This paper investigates the performance of mutual funds that hold a small number of stocks in their portfolio. Similar to results reported in the literature for the average diversified mutual fund, our results indicate that the average small holding fund does not outperform the S&P 500 index. On average, small holding funds under-perform the market on a risk and investment style adjusted basis by about −20 basis points per month, or by −2.40 per cent per year. We also find that there is a sharp contrast between the performance of Winner and Loser portfolios. On average, Winner portfolios outperform the S&P composite index by 410 basis points per month, or an astounding 49.2 per cent per annum, whereas Losers under-perform by 320, or −38.4 per cent per annum, over the same period. Cross sectional regressions indicate that Winner portfolio abnormal performance is positively and significantly related to fund turnover and the per cent of the fund's assets invested in their top 10 most heavily weighted holdings. Results for Loser portfolios show that abnormal performance deteriorates significantly with turnover, concentration and expenses, but rises with Load and Size.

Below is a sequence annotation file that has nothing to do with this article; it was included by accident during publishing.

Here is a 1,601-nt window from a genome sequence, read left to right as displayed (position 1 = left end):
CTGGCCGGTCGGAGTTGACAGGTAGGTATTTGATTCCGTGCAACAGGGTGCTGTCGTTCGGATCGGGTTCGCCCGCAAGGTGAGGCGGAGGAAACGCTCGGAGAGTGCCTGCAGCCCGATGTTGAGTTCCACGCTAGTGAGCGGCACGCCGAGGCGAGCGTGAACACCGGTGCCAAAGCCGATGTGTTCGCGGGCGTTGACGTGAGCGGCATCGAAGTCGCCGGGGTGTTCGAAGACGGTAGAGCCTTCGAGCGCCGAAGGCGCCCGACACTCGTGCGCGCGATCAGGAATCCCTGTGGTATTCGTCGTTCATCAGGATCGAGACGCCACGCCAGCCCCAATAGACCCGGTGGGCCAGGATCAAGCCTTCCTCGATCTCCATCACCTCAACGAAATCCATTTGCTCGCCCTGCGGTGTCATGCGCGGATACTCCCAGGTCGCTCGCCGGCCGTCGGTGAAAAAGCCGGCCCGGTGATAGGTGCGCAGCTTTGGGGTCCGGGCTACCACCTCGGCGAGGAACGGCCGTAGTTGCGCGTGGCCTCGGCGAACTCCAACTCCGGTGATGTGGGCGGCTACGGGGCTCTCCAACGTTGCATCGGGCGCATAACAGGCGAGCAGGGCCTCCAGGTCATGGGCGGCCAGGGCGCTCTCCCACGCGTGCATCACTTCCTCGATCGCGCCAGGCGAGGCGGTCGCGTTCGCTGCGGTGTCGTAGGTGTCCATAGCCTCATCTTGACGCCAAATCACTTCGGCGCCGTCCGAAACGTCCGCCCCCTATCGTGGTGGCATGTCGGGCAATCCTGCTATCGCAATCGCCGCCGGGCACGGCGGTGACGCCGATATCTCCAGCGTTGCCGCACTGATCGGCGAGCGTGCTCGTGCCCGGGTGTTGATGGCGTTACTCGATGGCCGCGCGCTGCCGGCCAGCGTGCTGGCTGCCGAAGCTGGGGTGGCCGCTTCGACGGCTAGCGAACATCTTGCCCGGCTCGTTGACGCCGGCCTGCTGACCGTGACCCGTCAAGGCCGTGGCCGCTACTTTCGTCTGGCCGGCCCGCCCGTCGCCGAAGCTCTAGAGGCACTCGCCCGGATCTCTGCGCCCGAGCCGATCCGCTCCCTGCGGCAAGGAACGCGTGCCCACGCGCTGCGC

mutual fund performance expense ratio turnover ratio holdings
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